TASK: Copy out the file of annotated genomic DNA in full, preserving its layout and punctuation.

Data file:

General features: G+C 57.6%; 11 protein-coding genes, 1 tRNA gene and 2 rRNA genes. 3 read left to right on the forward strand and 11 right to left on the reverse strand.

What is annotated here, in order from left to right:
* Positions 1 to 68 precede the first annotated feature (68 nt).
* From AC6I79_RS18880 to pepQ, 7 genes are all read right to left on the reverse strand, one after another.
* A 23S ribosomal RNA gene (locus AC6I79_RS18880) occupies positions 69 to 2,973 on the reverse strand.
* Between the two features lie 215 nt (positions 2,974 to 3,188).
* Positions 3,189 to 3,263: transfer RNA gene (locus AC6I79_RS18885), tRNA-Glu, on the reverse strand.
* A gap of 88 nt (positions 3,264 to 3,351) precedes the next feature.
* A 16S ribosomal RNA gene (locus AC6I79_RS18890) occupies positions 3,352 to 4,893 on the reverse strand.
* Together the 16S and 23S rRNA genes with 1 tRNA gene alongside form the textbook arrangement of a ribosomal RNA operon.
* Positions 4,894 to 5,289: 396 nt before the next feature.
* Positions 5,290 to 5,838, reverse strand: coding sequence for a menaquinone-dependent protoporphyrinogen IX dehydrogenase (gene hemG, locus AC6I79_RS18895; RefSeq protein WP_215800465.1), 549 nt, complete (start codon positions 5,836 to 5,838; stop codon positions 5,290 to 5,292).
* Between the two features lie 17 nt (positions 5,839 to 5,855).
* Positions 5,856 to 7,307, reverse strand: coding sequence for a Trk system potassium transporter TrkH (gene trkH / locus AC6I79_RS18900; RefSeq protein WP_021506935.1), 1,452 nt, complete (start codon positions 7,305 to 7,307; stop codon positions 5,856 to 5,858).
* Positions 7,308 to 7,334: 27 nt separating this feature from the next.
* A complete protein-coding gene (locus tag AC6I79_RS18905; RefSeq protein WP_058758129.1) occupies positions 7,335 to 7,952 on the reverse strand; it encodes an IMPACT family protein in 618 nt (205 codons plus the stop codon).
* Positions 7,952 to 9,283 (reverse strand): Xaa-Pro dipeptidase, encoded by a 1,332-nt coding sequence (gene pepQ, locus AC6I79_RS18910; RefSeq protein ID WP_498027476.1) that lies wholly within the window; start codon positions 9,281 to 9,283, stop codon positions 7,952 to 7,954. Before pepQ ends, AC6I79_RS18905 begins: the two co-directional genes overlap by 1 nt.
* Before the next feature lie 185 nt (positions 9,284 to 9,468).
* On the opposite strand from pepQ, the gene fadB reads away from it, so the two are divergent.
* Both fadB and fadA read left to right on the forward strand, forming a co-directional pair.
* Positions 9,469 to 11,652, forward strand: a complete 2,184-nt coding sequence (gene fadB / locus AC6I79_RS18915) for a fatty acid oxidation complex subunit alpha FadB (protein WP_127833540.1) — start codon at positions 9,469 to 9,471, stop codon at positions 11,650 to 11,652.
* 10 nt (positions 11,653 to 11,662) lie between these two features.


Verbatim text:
General features: G+C 57.6%; 11 protein-coding genes, 1 tRNA gene and 2 rRNA genes. 3 read left to right on the forward strand and 11 right to left on the reverse strand.

What is annotated here, in order from left to right:
* Positions 1 to 68 precede the first annotated feature (68 nt).
* From AC6I79_RS18880 to pepQ, 7 genes are all read right to left on the reverse strand, one after another.
* A 23S ribosomal RNA gene (locus AC6I79_RS18880) occupies positions 69 to 2,973 on the reverse strand.
* Between the two features lie 215 nt (positions 2,974 to 3,188).
* Positions 3,189 to 3,263: transfer RNA gene (locus AC6I79_RS18885), tRNA-Glu, on the reverse strand.
* A gap of 88 nt (positions 3,264 to 3,351) precedes the next feature.
* A 16S ribosomal RNA gene (locus AC6I79_RS18890) occupies positions 3,352 to 4,893 on the reverse strand.
* Together the 16S and 23S rRNA genes with 1 tRNA gene alongside form the textbook arrangement of a ribosomal RNA operon.
* Positions 4,894 to 5,289: 396 nt before the next feature.
* Positions 5,290 to 5,838, reverse strand: coding sequence for a menaquinone-dependent protoporphyrinogen IX dehydrogenase (gene hemG, locus AC6I79_RS18895; RefSeq protein WP_215800465.1), 549 nt, complete (start codon positions 5,836 to 5,838; stop codon positions 5,290 to 5,292).
* Between the two features lie 17 nt (positions 5,839 to 5,855).
* Positions 5,856 to 7,307, reverse strand: coding sequence for a Trk system potassium transporter TrkH (gene trkH / locus AC6I79_RS18900; RefSeq protein WP_021506935.1), 1,452 nt, complete (start codon positions 7,305 to 7,307; stop codon positions 5,856 to 5,858).
* Positions 7,308 to 7,334: 27 nt separating this feature from the next.
* A complete protein-coding gene (locus tag AC6I79_RS18905; RefSeq protein WP_058758129.1) occupies positions 7,335 to 7,952 on the reverse strand; it encodes an IMPACT family protein in 618 nt (205 codons plus the stop codon).
* Positions 7,952 to 9,283 (reverse strand): Xaa-Pro dipeptidase, encoded by a 1,332-nt coding sequence (gene pepQ, locus AC6I79_RS18910; RefSeq protein ID WP_498027476.1) that lies wholly within the window; start codon positions 9,281 to 9,283, stop codon positions 7,952 to 7,954. Before pepQ ends, AC6I79_RS18905 begins: the two co-directional genes overlap by 1 nt.
* Before the next feature lie 185 nt (positions 9,284 to 9,468).
* On the opposite strand from pepQ, the gene fadB reads away from it, so the two are divergent.
* Both fadB and fadA read left to right on the forward strand, forming a co-directional pair.
* Positions 9,469 to 11,652, forward strand: a complete 2,184-nt coding sequence (gene fadB / locus AC6I79_RS18915) for a fatty acid oxidation complex subunit alpha FadB (protein WP_127833540.1) — start codon at positions 9,469 to 9,471, stop codon at positions 11,650 to 11,652.
* 10 nt (positions 11,653 to 11,662) lie between these two features.